Reporters also failed to question the messages sources gave them, Picard said. “Was it really necessary to quarantine 10,000 people? Did we really need to shut down hospitals? Did we really need to screen visitors going into hospitals in Kenora, 1,750 kilometres north of Toronto? Are 24 deaths really a lot when 6,000 people die of old-fashioned influenza and pneumonia each winter?”
All good questions, for sure, but as for the volume of coverage, just what were reporters supposed to do? Maureen Taylor, a medical and health reporter for CBC’s The National, says a dramatic new story is always going to win the race for air time. “How many nights a week would you watch The National if all I told you was ‘Quit smoking, get up off the couch and eat better’?” she asks. “Those are huge public health issues, but there’s not a lot of news value in those things. When there is, I cover it, but when there isn’t, I’m not going to beat you over the head with it. My job is not to make you healthier. My job is to cover health news. And SARS was news.”
I’m heading home for Christmas when I hear on the radio that a case of Mad Cow has been isolated in Washington State. I must admit even I am tempted to turn the dial: I’m a bit Mad Cowed out. But at least it could help my story stay current. Meanwhile, we’ve begun talking about art for the Review. My colleagues and I agree my story will likely need an illustration, not a photo. We talked for a minute about how to “illustrate complexity.” Maybe a cow in a mask with a mosquito biting it?
Well, no, I think we’ve seen enough masks, thank you. Though few on Toronto streets last spring actually saw anyone sporting this accessory, The Winnipeg Free Press was one of many to brand SARS-related stories with the logo of a man wearing a mask. The picture was from China, but since it sometimes ran on the same page as stories about SARS in Toronto, Helen Fallding, the paper’s science reporter, jokes that on the planes headed for Pearson, “only the Manitobans would be wearing masks.”
But what other pictures were there? Visuals are elusive when the real story is locked away under quarantine. And that’s the beginning of the problem with packaging complicated stories in hard-news spaces. It’s even harder to slap catchy and precise headlines on murky public health stories. Picard remembers one story he wrote, about a study indicating that Aspirin might not help, and could sometimes harm, people with heart conditions if they also had high blood pressure. The Globe’s headline read: “Aspirin may be doing heart patients little good: Study sees limited benefits in many cases.” Picard’s real message was more complicated: the study was a warning against self-medication without medical supervision.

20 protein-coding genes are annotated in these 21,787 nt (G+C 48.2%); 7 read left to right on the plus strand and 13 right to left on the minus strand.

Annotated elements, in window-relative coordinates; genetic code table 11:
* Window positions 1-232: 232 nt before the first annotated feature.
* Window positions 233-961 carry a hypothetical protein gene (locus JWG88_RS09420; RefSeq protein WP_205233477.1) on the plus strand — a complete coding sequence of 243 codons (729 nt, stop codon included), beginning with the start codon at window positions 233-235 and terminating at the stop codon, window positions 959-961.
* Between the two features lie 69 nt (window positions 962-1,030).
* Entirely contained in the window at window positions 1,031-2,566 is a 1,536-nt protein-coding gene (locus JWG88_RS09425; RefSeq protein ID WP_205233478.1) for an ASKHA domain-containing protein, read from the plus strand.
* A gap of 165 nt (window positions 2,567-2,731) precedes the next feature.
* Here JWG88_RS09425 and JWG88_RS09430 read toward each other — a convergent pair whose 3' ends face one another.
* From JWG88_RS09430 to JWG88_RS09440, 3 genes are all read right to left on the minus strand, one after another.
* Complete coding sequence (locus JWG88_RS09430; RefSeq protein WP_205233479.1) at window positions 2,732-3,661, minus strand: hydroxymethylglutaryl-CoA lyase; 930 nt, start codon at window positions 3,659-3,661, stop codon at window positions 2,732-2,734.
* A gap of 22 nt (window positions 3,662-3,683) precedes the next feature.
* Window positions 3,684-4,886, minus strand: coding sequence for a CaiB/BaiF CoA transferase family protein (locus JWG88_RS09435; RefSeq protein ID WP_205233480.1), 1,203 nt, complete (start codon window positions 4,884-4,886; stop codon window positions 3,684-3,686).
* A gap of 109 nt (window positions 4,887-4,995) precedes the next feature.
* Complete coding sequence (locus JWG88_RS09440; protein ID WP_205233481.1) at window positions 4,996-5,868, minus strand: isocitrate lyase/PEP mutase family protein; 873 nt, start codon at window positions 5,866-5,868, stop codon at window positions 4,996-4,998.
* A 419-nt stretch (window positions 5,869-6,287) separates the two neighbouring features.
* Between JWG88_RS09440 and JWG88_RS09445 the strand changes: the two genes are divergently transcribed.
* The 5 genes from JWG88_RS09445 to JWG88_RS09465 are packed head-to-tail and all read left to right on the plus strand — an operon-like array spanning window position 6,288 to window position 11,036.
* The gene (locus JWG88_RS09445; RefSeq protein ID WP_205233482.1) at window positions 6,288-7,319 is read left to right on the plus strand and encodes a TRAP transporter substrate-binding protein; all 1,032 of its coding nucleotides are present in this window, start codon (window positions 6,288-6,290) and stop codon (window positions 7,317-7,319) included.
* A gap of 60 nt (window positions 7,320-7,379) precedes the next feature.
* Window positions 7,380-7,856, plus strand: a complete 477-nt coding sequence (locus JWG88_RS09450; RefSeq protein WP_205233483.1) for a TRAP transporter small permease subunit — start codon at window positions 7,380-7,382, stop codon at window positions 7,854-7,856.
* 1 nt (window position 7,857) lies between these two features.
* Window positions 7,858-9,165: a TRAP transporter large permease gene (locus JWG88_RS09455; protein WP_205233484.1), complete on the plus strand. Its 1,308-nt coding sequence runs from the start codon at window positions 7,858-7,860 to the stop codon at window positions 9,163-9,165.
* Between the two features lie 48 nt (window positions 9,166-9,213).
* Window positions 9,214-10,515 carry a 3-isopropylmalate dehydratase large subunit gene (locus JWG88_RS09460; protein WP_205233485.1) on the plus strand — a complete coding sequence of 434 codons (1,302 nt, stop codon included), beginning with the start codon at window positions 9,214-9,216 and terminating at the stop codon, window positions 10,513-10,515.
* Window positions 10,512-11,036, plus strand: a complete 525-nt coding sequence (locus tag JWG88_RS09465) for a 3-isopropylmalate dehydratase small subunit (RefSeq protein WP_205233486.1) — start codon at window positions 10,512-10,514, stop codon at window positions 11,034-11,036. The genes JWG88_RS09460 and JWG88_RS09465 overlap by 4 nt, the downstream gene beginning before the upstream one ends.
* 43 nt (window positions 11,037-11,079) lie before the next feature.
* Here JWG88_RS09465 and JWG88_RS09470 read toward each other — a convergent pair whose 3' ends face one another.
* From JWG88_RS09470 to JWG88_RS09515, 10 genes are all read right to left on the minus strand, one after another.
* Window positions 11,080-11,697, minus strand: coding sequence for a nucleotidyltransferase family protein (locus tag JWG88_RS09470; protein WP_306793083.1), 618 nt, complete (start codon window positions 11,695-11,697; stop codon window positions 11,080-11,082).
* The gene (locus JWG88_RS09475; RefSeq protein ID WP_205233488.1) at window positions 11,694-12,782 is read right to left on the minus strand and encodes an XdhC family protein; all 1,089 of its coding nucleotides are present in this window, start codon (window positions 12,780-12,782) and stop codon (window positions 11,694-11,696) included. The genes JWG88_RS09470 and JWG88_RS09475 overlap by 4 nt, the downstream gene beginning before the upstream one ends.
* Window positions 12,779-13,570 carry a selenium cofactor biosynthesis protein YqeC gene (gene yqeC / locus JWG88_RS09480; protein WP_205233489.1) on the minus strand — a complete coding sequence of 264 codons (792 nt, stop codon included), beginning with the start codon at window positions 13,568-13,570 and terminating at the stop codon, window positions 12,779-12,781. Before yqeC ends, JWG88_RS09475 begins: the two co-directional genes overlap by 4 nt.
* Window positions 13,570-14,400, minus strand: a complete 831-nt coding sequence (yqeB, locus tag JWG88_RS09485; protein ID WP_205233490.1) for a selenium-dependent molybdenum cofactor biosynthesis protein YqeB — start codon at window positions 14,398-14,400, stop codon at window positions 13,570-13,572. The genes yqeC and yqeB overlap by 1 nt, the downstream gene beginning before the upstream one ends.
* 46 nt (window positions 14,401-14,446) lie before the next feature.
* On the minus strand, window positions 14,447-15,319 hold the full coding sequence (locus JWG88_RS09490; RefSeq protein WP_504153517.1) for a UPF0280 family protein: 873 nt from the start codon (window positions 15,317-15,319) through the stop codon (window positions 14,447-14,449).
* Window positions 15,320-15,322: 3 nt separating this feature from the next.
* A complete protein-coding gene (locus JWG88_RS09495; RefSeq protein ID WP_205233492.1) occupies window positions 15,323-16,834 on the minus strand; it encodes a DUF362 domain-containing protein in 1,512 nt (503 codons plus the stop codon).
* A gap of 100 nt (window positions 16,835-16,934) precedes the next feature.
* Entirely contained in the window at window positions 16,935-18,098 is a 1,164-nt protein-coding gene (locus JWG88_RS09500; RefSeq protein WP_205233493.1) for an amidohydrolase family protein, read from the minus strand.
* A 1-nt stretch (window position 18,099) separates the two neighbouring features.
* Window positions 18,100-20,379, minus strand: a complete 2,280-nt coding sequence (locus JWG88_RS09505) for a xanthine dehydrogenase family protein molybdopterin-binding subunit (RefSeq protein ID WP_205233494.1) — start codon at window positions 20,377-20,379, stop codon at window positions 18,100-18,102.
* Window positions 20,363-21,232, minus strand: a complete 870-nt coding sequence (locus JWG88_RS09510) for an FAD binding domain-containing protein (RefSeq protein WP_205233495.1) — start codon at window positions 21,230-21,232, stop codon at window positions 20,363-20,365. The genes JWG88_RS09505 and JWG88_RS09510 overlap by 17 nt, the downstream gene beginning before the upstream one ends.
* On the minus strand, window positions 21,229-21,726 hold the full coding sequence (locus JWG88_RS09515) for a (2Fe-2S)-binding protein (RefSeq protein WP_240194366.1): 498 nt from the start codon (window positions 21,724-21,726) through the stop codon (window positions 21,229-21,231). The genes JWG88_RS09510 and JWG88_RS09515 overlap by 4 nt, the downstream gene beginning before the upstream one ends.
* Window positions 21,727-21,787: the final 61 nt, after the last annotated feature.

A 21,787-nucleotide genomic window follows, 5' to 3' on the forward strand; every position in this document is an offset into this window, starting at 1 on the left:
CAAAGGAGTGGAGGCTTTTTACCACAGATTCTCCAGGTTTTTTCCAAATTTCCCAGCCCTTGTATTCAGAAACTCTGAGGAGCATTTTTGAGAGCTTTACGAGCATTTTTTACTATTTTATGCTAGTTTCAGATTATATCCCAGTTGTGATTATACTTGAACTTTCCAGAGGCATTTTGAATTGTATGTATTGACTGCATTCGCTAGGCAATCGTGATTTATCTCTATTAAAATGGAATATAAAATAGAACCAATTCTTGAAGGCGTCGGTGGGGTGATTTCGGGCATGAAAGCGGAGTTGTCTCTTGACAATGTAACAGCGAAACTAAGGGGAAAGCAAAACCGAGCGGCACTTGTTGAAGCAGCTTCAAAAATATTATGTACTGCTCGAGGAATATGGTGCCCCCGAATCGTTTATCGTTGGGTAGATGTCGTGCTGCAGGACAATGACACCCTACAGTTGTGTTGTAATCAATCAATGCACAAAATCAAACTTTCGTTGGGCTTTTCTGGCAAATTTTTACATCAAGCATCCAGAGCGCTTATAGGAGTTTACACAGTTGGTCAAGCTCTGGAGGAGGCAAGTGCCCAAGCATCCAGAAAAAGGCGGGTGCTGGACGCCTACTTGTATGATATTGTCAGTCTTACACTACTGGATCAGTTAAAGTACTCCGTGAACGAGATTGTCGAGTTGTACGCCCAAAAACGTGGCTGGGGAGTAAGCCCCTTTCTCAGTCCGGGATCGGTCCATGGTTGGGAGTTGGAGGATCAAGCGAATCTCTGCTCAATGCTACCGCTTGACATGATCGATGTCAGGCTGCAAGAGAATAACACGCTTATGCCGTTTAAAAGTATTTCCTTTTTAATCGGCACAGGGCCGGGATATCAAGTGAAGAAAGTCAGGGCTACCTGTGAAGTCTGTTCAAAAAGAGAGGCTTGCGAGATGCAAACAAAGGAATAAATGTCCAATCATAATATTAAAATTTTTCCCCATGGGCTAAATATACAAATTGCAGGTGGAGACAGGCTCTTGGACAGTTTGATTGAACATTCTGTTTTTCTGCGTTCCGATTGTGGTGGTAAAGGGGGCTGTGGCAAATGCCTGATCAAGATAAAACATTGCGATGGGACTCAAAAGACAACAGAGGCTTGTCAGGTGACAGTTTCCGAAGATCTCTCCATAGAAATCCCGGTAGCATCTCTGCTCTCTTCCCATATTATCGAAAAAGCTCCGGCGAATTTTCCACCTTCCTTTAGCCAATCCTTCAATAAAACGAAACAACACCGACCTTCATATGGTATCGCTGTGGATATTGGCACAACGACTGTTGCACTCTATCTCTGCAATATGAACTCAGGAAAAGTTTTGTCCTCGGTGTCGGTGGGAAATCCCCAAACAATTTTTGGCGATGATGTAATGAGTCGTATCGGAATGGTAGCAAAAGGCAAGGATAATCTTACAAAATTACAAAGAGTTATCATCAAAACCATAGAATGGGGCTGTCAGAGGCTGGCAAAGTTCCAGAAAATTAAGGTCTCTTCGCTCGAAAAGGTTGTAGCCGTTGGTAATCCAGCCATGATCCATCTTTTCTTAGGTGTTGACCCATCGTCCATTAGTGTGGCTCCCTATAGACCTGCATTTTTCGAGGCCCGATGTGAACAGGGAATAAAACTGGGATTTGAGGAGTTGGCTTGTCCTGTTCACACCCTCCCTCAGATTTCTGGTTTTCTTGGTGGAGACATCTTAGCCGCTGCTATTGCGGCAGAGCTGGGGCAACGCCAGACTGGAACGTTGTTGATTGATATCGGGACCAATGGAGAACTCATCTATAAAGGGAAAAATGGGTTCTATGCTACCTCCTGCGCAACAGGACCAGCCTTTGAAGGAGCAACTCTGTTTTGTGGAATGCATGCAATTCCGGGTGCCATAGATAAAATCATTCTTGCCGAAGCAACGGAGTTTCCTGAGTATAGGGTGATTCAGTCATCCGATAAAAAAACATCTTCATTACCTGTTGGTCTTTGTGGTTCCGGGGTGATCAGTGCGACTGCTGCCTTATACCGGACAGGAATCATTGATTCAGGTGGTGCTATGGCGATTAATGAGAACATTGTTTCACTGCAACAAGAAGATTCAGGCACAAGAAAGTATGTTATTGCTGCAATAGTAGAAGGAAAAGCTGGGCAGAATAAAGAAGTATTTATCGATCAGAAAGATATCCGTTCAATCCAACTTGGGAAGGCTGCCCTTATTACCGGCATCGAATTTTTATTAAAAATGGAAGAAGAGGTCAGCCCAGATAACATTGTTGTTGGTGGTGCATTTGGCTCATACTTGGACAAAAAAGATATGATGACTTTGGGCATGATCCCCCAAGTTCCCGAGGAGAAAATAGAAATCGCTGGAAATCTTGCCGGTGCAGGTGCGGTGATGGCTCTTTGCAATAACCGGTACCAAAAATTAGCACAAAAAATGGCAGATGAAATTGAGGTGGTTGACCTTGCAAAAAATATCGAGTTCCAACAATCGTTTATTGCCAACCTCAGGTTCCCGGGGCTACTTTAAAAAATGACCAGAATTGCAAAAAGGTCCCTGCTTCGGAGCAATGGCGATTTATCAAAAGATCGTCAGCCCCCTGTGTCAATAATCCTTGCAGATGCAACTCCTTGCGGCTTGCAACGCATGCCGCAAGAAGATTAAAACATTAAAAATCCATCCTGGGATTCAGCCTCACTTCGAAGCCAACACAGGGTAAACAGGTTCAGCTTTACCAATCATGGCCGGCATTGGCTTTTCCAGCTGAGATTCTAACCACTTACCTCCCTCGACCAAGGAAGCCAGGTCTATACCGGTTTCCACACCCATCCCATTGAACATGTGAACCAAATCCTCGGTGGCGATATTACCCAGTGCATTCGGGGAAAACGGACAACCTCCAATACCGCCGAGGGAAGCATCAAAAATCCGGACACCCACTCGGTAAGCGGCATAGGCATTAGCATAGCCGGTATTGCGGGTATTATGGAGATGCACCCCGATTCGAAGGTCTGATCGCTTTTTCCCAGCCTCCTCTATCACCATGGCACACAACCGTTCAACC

Messages can just as easily be lost or confused in the body of a story when wording is oversimplified or condensed. Helen Branswell, a health reporter for Canadian Press, says she can’t remember when CP began using the term “highly infectious” to describe SARS. But in an interview, microbiology and infectious disease expert Dr. Donald Low told her that once precautions were taken, the new virus’ transmission rate was lower than that of influenza. Branswell then persuaded her editors to quit using the term. “It’s like sailing,” she says. “You think you’re heading somewhere and you think you’re right and then you’re not, so you have to adjust your course.”
Early January: SARS is back! China’s confirmed two new cases – could this mean those elusive “fresh scenes” for my story? But no one’s dead yet and officials believe the outbreak is much milder this time; one patient has already been discharged. But then – Yes! – there’s news from Vietnam: 14 confirmed human cases of something called the avian flu. The virus, apparently spread to humans through infected poultry, has possibly taken 13 lives. Public health is on the front page again.
I’m not the only one waiting around for the angel of viral death. The National’s Taylor, for one, is unapologetic. “I’ve become obsessed with infectious diseases actually,” she says, her eyes wide as she knits words into a meandering exclamation point. “I find them the most interesting stories to cover because they’re so unpredictable – I love smallpox, I liked doing influenza this year – other viruses, you know, I can’t wait – or even the flesh-eating disease, there are still people getting flesh-eating disease in this city – when was the last time you heard about that – and that’s an interesting bacteria….”